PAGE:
Renewable energy focus: Apple releases Environmental Responsibility report

Jonathan Stewart
10 July, 2014
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Renewable energy, apple, report, macworld australiaApple issued its Environmental Responsibility report for 2014 today and updated its Environmental Responsibility page online, the first example of Apple’s Earth Day promise to increase updates on its environmental impact to consumers.

According to the report, Apple is focusing upon renewable energy sources, the use of greener materials in its products and the conservation of resources, and is making progress in all three areas.

According to the company, 73 percent of its facilities around the global run entirely off renewable energy, including the head offices in Cupertino and Elk Grove, California; Austin, Texas; Munich, Germany; and Cork, Ireland.

The company’s data centres in North Carolina, Oregon, Nevada and California are 100 percent powered by renewable energy, as well as the 21 Australian and 145 US retail stores.

Also of note, Apple will be providing its carbon emissions data to the Carbon Disclosure Project and has re-evaluated its emissions data from 2012, and believes it has diminished its carbon footprint by three percent in the year to 2013.

A few other things of note:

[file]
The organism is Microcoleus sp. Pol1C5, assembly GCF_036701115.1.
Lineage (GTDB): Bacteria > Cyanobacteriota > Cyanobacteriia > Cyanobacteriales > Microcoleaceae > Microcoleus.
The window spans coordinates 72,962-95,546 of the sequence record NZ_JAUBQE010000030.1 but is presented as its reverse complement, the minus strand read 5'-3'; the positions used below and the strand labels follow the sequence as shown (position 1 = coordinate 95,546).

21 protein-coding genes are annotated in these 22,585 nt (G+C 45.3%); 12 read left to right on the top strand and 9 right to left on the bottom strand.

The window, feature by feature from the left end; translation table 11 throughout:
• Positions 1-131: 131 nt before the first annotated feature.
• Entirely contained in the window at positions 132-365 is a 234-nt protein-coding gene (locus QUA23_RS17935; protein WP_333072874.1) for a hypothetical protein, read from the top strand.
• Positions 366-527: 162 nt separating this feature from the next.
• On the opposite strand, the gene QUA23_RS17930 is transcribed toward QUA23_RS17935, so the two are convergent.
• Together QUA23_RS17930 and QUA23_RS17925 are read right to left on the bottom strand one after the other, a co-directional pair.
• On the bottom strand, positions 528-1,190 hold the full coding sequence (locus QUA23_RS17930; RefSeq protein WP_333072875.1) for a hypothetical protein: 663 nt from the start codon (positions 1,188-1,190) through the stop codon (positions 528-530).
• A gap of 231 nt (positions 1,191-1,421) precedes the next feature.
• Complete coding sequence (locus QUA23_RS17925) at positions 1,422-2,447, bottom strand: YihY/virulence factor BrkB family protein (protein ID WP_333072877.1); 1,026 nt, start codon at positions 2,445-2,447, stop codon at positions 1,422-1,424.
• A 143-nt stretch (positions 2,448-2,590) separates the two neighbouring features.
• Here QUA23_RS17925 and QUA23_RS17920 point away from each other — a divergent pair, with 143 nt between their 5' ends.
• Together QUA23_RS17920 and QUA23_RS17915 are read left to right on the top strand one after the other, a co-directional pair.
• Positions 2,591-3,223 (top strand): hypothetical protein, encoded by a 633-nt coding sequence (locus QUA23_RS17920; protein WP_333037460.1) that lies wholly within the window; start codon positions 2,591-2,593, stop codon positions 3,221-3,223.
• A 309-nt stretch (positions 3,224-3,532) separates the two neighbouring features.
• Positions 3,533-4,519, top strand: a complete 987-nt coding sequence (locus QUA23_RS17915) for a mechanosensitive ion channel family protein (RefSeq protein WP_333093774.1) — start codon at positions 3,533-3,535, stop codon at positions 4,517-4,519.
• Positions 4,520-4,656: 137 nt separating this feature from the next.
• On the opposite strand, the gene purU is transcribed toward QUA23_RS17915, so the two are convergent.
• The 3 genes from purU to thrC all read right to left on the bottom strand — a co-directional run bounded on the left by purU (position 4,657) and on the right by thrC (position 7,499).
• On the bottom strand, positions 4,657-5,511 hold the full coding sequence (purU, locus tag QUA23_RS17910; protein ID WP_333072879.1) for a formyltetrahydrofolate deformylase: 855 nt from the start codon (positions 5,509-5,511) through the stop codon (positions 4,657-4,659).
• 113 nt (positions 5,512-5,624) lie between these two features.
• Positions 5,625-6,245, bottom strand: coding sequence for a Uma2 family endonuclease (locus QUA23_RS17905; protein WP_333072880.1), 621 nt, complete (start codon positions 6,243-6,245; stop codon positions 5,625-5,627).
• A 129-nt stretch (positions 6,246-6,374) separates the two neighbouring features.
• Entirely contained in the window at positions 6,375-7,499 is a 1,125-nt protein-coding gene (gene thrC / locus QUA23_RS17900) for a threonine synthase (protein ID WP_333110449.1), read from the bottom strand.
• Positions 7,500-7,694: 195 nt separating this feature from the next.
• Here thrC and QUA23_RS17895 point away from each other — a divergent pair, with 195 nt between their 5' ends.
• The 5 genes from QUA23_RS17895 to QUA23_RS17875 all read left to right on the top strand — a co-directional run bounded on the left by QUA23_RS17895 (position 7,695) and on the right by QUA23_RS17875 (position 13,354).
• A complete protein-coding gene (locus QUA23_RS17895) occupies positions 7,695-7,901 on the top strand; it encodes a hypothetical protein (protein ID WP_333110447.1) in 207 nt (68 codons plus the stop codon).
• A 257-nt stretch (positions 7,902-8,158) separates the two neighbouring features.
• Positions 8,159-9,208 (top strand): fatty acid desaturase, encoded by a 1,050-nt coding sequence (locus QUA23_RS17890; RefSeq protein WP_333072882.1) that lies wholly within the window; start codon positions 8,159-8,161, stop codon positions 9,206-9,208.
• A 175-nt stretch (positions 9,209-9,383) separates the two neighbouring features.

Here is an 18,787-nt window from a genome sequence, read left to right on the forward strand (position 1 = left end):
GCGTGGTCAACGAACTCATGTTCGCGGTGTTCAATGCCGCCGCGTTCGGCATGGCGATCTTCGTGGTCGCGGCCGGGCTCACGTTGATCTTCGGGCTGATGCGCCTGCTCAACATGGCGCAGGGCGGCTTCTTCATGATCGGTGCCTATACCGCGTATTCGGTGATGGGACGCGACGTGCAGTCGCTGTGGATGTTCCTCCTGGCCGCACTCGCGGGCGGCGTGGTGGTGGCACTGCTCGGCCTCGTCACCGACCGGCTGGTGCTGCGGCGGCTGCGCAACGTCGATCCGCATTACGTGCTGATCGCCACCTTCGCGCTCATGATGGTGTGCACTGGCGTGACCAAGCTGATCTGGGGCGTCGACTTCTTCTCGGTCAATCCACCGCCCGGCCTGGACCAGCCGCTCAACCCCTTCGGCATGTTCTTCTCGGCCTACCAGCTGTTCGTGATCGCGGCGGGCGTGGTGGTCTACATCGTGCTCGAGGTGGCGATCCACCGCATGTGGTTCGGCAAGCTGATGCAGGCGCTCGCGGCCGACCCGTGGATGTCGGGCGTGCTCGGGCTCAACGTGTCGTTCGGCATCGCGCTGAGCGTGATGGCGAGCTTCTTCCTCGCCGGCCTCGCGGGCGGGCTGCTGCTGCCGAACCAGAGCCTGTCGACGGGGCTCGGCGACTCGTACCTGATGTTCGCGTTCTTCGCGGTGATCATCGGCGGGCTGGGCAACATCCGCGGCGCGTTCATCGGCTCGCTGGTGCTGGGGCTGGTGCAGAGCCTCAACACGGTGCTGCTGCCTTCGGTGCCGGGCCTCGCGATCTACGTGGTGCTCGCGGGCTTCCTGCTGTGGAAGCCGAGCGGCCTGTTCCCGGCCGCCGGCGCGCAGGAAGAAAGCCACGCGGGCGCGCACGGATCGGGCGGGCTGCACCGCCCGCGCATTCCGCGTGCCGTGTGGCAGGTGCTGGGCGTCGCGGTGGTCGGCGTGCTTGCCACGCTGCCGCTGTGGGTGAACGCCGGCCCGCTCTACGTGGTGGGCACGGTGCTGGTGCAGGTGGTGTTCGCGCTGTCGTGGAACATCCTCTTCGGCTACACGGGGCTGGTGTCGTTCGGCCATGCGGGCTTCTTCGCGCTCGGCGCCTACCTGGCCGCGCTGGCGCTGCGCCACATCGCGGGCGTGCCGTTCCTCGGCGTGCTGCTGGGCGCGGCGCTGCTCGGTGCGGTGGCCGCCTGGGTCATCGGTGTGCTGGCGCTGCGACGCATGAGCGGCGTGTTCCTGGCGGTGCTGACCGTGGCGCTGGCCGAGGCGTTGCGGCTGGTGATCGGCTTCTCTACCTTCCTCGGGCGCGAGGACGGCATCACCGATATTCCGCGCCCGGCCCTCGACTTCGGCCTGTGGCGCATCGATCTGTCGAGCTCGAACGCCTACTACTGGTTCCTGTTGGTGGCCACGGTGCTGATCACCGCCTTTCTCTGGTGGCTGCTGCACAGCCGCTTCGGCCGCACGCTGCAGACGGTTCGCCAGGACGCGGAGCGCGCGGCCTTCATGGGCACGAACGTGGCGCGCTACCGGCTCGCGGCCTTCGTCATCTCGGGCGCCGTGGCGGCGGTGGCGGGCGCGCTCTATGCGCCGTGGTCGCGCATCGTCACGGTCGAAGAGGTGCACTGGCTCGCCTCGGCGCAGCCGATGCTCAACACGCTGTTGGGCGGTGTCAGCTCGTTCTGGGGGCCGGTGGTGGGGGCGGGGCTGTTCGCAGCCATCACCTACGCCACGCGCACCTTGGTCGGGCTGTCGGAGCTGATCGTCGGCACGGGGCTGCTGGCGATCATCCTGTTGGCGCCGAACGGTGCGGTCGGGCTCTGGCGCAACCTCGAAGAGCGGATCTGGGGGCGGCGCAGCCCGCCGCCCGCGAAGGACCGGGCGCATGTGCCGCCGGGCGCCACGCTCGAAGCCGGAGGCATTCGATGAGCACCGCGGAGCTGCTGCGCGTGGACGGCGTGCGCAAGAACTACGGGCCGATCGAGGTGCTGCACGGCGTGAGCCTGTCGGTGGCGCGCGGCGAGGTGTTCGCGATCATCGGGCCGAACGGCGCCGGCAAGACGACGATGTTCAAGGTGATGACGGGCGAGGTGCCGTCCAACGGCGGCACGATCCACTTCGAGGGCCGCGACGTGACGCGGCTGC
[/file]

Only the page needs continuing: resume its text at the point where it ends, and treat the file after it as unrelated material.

• Apple’s carbon footprint from energy use dropped by 31 percent from fiscal year 2011 to fiscal year 2013 — even though overall energy consumption increased by 44 percent during that time.
  • The energy efficiency programs applied to Apple corporate offices in the Cupertino area over the past three years saved 28.5 million kilowatts per hour of electricity and 751,000 therms of natural gas.
  • The commute alternatives program for Apple employees provided more than one million trips and helped avoid greenhouse gas emissions equivalent to taking more than 15,000 vehicles off the road.

For a more detailed look, the full report is available to view in PDF format here.

Apple has named two areas of interest that it wishes to address, the first being the increase in water consumption throughout 2013, which it attributes in part to construction and the second is the carbon emissions from its manufacturing partners.

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